Israel’s Elbit unveils civilian UAV that can fly alongside commercial jets
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Switzerland to begin using the drone next year

Israel’s Elbit unveils civilian UAV that can fly alongside commercial jets

The Hermes 900 StarLiner adheres to European standards for domestic flights so it can gather intelligence for internal security missions, manufacturer says

Judah Ari Gross is The Times of Israel's military correspondent.

An Elbit Systems Ltd. Hermes 900 StarLiner drone, capable of flying in domestic, civilian airspace alongside commercial jets. (Elbit Systems Ltd.)
An Elbit Systems Ltd. Hermes 900 StarLiner drone, capable of flying in domestic, civilian airspace alongside commercial jets. (Elbit Systems Ltd.)

The Israeli Elbit defense contractor on Thursday unveiled a new civilian version of its Hermes 900 drone that can be flown alongside manned airplanes, the company said.

The StarLiner, as the unmanned aerial vehicle is known, is meant to allow governments and security agencies to collect intelligence domestically, in areas where drones currently cannot fly.

The manufacturer, Elbit Systems Ltd., said the model was created in light of requests by countries around the world for drones that can help thwart domestic terror attacks, like those caused by the Islamic State terrorist group in recent years, and not just for missions abroad.

“This change led to an increase in demand for advanced, matured UAV systems with the ability to be integrated safely into civilian airspace, which can operate in that area with manned civilian airplanes, and can provide the necessary intelligence capabilities to carry out complicated internal security and border security missions,” the company said in a statement.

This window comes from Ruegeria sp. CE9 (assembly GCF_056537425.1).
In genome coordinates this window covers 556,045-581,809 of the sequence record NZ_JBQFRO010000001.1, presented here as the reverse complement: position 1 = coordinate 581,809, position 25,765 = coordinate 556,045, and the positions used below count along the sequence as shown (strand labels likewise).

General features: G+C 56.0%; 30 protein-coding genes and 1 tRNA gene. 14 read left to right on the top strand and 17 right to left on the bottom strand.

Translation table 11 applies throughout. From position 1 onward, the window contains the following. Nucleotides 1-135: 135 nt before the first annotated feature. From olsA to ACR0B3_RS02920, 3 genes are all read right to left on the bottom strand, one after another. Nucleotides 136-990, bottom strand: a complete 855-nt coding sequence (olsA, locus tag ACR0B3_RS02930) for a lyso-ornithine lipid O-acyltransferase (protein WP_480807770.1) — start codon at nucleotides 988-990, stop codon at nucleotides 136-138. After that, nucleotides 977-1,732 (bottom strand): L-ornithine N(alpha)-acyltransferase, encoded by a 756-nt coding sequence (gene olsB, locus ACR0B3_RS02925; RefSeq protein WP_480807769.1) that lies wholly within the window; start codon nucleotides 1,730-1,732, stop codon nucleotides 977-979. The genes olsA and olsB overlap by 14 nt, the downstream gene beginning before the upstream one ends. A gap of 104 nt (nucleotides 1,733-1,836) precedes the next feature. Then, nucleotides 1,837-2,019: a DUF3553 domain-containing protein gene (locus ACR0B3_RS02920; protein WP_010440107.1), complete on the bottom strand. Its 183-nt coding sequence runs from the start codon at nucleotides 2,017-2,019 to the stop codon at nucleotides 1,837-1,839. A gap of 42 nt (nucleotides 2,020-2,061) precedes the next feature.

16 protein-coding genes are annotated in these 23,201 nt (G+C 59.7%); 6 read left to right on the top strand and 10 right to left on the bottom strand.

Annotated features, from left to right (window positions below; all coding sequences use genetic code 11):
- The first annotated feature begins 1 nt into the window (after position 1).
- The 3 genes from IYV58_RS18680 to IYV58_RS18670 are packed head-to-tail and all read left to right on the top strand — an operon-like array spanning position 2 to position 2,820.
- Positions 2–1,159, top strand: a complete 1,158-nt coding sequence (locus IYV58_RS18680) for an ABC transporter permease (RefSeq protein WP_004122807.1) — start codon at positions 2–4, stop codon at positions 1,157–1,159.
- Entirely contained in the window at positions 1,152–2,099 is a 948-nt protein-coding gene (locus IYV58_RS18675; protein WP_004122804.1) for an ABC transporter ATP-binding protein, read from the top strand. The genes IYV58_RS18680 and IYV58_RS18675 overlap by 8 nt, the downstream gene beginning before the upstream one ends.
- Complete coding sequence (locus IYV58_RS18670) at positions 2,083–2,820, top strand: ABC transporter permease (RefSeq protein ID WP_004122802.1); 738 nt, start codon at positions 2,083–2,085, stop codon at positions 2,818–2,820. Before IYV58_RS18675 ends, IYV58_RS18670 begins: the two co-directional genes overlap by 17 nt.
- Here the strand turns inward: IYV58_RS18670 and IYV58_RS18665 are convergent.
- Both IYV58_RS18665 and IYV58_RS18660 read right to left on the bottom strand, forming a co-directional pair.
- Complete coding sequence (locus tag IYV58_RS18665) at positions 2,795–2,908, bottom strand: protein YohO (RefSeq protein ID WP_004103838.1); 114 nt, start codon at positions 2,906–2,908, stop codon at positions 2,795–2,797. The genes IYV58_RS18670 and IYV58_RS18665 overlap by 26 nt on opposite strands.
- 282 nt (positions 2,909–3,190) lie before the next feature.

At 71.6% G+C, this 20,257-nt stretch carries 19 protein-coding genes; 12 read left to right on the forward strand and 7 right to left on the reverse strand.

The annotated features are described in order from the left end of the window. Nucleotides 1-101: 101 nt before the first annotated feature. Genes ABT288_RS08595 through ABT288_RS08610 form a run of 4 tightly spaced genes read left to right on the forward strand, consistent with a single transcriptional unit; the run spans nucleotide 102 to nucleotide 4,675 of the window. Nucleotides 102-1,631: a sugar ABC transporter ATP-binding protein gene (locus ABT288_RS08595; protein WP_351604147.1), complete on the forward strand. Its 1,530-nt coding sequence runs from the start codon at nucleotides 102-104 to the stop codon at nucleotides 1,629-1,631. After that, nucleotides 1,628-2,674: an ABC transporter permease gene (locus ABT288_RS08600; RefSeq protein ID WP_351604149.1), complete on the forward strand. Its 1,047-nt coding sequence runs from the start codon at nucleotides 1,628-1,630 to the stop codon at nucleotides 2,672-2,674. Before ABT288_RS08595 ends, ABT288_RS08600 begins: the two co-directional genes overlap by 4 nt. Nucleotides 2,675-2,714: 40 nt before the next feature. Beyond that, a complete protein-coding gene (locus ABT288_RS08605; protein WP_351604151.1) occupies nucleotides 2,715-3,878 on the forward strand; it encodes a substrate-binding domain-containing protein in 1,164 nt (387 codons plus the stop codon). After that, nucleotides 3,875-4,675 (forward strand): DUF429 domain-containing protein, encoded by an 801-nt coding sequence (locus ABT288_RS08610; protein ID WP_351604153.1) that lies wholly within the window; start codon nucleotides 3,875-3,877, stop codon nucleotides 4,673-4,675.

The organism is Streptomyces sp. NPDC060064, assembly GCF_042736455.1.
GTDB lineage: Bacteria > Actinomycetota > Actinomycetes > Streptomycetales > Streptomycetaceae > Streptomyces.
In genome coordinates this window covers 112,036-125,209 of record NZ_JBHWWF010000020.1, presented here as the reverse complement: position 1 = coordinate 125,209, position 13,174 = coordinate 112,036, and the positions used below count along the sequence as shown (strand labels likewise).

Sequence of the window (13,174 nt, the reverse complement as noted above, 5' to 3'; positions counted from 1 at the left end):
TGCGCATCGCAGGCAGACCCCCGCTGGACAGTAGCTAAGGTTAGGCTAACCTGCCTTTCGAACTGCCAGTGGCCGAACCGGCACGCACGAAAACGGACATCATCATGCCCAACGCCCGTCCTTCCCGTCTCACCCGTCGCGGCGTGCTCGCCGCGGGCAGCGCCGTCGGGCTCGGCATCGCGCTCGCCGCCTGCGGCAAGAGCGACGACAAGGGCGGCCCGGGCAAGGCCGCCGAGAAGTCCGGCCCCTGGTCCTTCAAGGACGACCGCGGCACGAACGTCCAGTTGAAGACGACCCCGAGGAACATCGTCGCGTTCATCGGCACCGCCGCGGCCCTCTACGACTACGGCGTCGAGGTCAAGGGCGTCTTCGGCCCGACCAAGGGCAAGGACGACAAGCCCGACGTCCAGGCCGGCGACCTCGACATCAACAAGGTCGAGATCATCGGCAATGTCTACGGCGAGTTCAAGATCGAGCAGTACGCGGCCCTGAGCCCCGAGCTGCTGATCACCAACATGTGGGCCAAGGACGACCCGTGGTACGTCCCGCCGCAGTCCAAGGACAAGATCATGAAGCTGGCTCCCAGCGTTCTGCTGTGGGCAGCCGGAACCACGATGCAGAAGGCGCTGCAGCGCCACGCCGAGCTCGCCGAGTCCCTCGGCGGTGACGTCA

Most currently available UAVs lack the necessary sensors to operate in these areas without interfering with other aircraft. As a result, many countries have laws forbidding such drones from flying in civilian airspaces.

When the Hermes 900 was used to provide additional security during the 2014 World Cup in Brazil, for instance, the rest of the airspace where it was operating had to be cleared of traffic.

For now, the StarLiner system will be marketed to Europe, where it should be able to legally fly. Switzerland has already purchased the drone and is expected to begin using it next year, Elbit said.

“Elbit Systems led a wide-ranging, multi-year research and development effort focused on planning and manufacturing a matured UAV platform that is fully in line with the regulatory requirements to operate in a domestic-civilian airspace in Europe,” the company said.

The StarLiner is compliant with the standards of NATO, according to Elbit.

The defense contractor said those standards required them to install a host of systems on the Hermes 900 that it had not needed before, including sensors to identify other aircraft and avoid collisions with them, additional warning system to prevent it from approaching or crashing into the ground, autonomous takeoff and landing systems in no-visibility conditions, and others.

“The technological advances in the deicing systems allow the plane to operate in no-visibility meteorological conditions, as its heavier fuel improves its climbing and flight speed and extends the amount of time it can spend in the air,” Elbit said.

The StarLiner can operate at a similar altitude to many commercial jets, approximately 30,000 feet.

The company’s announcement on Thursday came a few days before the system is due to be displayed at next week’s Farnborough Airshow, outside London.

Over the past year it has undergone a series of tests inside Israel, including flights over the Masada National Park in the south in recent days, with permission from the Israeli Aviation Authority, Elbit said.

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